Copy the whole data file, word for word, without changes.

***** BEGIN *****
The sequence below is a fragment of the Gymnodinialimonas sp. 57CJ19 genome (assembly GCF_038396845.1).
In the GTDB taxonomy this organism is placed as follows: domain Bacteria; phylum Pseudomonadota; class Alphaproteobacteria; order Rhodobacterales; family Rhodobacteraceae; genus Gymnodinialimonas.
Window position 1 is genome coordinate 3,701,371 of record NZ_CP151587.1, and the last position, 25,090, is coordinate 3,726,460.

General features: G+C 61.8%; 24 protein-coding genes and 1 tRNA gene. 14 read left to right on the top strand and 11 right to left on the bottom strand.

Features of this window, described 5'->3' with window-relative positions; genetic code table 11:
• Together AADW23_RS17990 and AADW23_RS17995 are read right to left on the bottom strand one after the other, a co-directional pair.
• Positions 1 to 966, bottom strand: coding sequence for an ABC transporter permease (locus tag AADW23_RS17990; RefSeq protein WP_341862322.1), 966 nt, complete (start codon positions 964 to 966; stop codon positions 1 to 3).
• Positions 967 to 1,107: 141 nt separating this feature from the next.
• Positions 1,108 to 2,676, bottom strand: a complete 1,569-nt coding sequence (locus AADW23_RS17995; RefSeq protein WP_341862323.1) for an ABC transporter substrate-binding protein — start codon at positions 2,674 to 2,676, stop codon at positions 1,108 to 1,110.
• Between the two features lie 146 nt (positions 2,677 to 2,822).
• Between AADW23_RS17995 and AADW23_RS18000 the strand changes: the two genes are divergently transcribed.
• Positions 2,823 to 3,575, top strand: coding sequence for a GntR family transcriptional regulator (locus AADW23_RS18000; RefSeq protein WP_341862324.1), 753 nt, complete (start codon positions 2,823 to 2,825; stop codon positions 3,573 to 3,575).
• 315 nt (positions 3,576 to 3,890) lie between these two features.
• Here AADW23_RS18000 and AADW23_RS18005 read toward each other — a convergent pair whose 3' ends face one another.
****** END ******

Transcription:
The sequence below is a fragment of the Gymnodinialimonas sp. 57CJ19 genome (assembly GCF_038396845.1).
In the GTDB taxonomy this organism is placed as follows: domain Bacteria; phylum Pseudomonadota; class Alphaproteobacteria; order Rhodobacterales; family Rhodobacteraceae; genus Gymnodinialimonas.
Window position 1 is genome coordinate 3,701,371 of record NZ_CP151587.1, and the last position, 25,090, is coordinate 3,726,460.

General features: G+C 61.8%; 24 protein-coding genes and 1 tRNA gene. 14 read left to right on the top strand and 11 right to left on the bottom strand.

Features of this window, described 5'->3' with window-relative positions; genetic code table 11:
• Together AADW23_RS17990 and AADW23_RS17995 are read right to left on the bottom strand one after the other, a co-directional pair.
• Positions 1 to 966, bottom strand: coding sequence for an ABC transporter permease (locus tag AADW23_RS17990; RefSeq protein WP_341862322.1), 966 nt, complete (start codon positions 964 to 966; stop codon positions 1 to 3).
• Positions 967 to 1,107: 141 nt separating this feature from the next.
• Positions 1,108 to 2,676, bottom strand: a complete 1,569-nt coding sequence (locus AADW23_RS17995; RefSeq protein WP_341862323.1) for an ABC transporter substrate-binding protein — start codon at positions 2,674 to 2,676, stop codon at positions 1,108 to 1,110.
• Between the two features lie 146 nt (positions 2,677 to 2,822).
• Between AADW23_RS17995 and AADW23_RS18000 the strand changes: the two genes are divergently transcribed.
• Positions 2,823 to 3,575, top strand: coding sequence for a GntR family transcriptional regulator (locus AADW23_RS18000; RefSeq protein WP_341862324.1), 753 nt, complete (start codon positions 2,823 to 2,825; stop codon positions 3,573 to 3,575).
• 315 nt (positions 3,576 to 3,890) lie between these two features.
• Here AADW23_RS18000 and AADW23_RS18005 read toward each other — a convergent pair whose 3' ends face one another.